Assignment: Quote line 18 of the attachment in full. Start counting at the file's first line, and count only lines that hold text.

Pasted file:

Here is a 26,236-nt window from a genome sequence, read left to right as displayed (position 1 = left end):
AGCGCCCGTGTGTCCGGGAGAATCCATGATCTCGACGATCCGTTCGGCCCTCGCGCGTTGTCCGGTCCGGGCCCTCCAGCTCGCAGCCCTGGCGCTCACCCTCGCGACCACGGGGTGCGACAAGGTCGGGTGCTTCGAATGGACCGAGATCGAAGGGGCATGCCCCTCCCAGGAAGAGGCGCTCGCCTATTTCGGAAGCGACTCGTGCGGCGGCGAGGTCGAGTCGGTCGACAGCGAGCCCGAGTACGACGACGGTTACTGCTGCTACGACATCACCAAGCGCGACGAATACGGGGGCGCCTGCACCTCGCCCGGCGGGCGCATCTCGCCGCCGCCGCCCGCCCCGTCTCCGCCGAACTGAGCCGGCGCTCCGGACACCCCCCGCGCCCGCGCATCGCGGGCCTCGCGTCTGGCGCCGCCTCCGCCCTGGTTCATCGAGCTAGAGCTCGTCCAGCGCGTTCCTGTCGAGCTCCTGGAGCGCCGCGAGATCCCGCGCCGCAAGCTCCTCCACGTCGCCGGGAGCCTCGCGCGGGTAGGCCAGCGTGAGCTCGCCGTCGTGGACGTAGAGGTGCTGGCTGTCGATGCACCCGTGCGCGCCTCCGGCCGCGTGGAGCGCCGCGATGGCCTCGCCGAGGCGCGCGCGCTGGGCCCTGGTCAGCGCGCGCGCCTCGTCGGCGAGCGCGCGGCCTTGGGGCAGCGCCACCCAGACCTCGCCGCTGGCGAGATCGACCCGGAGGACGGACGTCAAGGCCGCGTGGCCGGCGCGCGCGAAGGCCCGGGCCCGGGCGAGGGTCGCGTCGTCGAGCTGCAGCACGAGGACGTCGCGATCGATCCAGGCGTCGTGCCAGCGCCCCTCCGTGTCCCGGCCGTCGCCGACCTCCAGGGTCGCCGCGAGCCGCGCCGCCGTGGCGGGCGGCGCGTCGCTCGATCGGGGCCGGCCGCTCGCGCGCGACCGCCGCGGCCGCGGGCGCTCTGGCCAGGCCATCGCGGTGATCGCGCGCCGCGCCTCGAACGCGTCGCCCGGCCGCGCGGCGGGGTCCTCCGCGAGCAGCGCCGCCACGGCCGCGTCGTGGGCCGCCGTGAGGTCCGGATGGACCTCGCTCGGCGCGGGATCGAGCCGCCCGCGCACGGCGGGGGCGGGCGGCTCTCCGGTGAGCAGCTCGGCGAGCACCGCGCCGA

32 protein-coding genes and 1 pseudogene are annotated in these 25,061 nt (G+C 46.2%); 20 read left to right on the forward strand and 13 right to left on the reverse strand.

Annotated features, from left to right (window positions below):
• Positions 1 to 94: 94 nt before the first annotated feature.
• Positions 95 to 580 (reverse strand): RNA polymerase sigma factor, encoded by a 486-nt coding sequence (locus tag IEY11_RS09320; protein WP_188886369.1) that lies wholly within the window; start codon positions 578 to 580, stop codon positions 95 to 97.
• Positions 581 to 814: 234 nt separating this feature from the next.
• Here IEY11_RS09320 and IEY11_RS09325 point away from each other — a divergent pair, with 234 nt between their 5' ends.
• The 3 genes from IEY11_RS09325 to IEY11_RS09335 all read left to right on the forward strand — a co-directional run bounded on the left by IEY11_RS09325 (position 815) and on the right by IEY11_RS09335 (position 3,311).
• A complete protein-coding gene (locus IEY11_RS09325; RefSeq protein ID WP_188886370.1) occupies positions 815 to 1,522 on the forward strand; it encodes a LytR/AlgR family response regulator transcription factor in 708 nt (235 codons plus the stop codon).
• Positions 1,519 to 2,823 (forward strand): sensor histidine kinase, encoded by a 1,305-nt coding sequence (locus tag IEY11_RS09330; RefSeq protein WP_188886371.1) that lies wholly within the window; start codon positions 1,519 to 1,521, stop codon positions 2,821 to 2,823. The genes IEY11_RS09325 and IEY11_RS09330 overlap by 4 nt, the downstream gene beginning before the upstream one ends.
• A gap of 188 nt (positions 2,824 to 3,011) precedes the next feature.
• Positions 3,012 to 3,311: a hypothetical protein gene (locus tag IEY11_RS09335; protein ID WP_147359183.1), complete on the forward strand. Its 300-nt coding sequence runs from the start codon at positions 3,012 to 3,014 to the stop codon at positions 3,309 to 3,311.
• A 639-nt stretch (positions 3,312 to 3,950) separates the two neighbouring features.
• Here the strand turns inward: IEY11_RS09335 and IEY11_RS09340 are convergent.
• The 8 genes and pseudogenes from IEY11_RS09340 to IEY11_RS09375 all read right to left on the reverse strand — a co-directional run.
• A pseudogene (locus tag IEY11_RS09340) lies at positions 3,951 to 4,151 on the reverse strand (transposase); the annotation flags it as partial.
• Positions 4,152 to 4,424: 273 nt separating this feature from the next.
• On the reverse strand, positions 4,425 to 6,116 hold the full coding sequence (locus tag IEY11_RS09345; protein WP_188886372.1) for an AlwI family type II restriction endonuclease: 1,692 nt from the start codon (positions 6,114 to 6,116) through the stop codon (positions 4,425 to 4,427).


• Positions 4,152 to 4,424: 273 nt separating this feature from the next.